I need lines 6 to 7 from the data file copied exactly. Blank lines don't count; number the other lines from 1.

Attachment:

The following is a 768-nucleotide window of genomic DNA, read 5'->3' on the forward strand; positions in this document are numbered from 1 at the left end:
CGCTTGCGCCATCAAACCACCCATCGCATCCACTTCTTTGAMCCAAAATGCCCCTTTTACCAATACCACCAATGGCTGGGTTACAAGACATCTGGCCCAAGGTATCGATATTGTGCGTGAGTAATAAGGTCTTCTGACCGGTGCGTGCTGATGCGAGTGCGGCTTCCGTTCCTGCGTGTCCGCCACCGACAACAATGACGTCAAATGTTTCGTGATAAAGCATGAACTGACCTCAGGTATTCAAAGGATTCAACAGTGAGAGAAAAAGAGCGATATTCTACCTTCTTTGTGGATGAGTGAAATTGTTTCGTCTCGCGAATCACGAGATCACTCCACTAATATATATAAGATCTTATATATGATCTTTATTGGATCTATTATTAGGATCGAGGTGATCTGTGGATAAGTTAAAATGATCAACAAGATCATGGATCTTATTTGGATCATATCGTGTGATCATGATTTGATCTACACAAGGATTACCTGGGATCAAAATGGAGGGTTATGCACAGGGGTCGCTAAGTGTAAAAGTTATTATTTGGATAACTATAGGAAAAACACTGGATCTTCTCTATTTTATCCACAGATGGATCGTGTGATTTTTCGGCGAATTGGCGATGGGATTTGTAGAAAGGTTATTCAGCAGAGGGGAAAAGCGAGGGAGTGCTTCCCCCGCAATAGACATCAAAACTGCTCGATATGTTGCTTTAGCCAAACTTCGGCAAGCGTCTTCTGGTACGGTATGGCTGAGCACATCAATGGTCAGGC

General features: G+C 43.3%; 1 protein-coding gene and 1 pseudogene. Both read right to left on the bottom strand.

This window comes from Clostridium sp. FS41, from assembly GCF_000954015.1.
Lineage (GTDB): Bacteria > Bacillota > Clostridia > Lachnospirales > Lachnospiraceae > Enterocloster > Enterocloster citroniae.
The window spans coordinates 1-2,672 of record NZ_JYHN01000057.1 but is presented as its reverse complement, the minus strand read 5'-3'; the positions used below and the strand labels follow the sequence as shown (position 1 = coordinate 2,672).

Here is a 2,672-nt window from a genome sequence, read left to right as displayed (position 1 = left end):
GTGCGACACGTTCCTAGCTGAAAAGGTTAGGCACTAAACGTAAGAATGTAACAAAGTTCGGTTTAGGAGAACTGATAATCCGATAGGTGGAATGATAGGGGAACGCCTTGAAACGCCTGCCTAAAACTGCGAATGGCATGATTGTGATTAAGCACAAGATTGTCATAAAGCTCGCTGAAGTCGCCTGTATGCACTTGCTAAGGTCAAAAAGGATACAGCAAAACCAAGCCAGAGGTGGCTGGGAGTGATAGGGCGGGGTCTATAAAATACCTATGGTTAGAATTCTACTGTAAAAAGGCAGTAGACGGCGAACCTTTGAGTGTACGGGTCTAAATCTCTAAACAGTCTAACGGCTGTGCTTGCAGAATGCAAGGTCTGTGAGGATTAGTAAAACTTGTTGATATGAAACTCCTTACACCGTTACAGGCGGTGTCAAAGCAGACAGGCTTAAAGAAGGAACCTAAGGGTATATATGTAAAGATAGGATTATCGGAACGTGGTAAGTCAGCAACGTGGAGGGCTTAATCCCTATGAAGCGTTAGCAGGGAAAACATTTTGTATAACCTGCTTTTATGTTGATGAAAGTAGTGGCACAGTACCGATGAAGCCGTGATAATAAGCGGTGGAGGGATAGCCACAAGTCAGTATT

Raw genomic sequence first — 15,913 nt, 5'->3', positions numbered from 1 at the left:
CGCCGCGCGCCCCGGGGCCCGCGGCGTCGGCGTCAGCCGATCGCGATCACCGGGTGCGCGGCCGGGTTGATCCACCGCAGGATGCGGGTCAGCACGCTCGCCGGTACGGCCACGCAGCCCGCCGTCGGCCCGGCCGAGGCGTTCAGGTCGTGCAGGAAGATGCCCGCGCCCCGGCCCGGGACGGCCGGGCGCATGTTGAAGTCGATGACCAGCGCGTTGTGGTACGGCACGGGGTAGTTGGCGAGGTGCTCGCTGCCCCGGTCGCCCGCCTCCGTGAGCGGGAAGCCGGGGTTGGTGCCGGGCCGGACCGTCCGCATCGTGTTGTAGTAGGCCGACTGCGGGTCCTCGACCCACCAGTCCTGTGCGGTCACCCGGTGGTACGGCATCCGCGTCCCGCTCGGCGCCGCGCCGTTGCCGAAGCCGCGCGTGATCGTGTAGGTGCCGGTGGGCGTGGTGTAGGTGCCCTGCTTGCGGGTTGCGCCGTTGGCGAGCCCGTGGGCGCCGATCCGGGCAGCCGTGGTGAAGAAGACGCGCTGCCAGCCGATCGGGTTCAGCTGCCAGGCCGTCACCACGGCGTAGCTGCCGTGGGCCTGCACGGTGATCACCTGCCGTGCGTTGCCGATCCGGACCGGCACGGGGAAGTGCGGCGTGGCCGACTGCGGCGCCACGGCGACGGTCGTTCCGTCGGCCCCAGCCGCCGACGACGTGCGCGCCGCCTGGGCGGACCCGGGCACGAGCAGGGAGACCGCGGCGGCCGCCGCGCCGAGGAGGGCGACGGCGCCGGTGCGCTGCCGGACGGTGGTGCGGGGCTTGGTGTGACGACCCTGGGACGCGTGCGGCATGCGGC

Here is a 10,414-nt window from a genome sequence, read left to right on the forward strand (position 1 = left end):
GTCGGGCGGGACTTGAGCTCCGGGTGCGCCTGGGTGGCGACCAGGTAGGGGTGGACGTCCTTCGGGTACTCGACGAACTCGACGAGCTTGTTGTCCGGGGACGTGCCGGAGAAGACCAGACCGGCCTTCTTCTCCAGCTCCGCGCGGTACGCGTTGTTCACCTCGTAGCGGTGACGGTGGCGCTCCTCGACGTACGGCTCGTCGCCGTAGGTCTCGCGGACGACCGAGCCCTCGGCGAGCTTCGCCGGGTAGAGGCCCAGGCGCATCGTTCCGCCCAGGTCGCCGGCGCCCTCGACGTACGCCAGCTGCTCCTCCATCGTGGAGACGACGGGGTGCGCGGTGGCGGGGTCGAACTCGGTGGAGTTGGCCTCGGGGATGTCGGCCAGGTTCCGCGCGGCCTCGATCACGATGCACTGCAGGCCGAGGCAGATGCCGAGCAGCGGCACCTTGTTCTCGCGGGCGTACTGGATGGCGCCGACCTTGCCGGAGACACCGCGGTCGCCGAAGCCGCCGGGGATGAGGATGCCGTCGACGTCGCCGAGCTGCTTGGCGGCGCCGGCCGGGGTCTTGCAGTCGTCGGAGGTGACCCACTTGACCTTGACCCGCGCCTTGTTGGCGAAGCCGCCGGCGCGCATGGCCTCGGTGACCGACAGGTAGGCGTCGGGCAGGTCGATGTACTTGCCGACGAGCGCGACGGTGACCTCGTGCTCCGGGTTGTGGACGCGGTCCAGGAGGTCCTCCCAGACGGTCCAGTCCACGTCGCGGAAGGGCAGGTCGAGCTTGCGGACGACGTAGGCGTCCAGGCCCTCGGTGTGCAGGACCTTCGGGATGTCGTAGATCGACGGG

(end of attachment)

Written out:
The window spans coordinates 1-2,672 of record NZ_JYHN01000057.1 but is presented as its reverse complement, the minus strand read 5'-3'; the positions used below and the strand labels follow the sequence as shown (position 1 = coordinate 2,672).

Here is a 2,672-nt window from a genome sequence, read left to right as displayed (position 1 = left end):